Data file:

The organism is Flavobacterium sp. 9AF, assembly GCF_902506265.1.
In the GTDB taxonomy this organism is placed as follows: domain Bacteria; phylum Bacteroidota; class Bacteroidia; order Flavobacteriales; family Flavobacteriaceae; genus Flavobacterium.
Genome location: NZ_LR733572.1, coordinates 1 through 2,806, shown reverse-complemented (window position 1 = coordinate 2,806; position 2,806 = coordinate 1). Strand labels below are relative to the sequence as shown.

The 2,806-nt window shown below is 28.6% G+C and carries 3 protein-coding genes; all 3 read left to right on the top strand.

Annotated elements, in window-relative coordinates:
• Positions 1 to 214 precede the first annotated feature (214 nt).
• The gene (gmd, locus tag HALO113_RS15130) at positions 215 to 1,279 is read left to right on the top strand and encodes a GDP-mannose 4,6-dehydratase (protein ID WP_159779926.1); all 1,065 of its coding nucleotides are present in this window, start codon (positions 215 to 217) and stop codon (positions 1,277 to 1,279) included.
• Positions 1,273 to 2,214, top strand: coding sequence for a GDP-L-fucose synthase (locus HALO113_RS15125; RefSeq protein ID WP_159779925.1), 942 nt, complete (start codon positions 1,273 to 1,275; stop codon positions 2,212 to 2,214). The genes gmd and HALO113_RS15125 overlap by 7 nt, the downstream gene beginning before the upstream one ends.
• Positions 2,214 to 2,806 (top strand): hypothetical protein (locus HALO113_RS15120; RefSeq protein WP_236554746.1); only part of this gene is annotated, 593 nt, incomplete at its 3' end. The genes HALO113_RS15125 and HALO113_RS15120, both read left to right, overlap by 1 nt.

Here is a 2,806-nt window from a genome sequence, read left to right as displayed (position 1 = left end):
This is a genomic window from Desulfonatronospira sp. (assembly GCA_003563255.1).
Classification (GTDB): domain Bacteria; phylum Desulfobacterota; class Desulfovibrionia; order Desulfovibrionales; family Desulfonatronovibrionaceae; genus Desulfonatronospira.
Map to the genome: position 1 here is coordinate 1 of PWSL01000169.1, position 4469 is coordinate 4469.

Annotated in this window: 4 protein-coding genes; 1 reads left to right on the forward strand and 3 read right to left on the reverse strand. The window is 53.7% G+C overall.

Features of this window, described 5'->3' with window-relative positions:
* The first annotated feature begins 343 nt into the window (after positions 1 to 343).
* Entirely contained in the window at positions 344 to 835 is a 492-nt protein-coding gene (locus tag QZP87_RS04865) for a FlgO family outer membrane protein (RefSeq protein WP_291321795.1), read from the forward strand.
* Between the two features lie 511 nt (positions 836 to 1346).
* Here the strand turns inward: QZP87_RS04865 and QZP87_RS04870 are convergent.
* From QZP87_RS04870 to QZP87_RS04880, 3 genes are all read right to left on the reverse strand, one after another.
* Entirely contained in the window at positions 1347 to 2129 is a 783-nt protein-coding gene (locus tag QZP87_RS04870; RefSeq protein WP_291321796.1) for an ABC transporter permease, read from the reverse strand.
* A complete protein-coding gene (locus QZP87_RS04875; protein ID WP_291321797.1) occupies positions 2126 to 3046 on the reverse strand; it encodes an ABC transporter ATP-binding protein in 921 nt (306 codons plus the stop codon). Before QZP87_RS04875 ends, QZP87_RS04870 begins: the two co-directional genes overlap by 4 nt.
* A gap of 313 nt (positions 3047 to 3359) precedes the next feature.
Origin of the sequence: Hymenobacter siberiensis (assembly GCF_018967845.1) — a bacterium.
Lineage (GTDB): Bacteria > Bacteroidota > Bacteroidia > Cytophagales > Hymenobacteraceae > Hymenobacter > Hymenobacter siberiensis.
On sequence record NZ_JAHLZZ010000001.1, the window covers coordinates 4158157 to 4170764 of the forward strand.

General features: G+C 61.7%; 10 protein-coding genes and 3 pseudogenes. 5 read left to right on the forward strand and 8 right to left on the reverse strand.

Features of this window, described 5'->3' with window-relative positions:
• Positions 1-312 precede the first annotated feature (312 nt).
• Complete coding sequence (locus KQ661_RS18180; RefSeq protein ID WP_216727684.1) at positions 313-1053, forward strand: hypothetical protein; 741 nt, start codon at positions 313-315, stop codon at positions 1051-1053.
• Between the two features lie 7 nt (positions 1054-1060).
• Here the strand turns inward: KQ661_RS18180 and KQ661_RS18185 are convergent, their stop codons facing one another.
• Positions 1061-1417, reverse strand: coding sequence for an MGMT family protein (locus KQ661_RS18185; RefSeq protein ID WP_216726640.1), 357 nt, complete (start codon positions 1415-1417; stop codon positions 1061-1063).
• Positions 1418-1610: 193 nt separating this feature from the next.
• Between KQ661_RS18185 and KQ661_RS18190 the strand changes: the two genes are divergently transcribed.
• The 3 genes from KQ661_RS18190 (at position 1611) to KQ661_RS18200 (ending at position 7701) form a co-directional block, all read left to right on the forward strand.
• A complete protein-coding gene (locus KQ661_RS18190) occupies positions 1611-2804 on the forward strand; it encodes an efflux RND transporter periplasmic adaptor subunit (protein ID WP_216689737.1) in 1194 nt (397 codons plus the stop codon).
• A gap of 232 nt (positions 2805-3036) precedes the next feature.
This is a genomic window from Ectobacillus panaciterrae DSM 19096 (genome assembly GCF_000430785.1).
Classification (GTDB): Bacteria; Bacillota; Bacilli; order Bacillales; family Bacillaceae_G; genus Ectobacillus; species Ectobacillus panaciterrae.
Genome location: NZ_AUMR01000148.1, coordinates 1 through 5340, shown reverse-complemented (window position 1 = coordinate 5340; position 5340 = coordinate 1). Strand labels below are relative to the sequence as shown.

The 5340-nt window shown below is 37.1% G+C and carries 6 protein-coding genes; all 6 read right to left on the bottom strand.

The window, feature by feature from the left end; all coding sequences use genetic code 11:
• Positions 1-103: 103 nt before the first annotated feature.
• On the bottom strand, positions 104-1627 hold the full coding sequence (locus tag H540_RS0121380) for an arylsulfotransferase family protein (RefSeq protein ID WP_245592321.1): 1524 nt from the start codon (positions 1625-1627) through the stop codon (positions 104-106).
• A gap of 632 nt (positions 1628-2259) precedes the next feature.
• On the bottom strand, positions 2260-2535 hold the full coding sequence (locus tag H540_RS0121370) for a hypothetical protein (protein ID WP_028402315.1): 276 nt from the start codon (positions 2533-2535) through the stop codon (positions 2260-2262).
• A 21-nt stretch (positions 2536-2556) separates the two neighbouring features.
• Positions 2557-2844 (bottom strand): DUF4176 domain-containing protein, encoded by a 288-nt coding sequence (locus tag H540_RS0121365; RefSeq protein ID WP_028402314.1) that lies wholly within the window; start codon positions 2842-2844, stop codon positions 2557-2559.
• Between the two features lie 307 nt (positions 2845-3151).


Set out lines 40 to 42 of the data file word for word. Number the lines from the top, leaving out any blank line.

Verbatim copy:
Classification (GTDB): Bacteria; Bacillota; Bacilli; order Bacillales; family Bacillaceae_G; genus Ectobacillus; species Ectobacillus panaciterrae.
Genome location: NZ_AUMR01000148.1, coordinates 1 through 5340, shown reverse-complemented (window position 1 = coordinate 5340; position 5340 = coordinate 1). Strand labels below are relative to the sequence as shown.

The 5340-nt window shown below is 37.1% G+C and carries 6 protein-coding genes; all 6 read right to left on the bottom strand.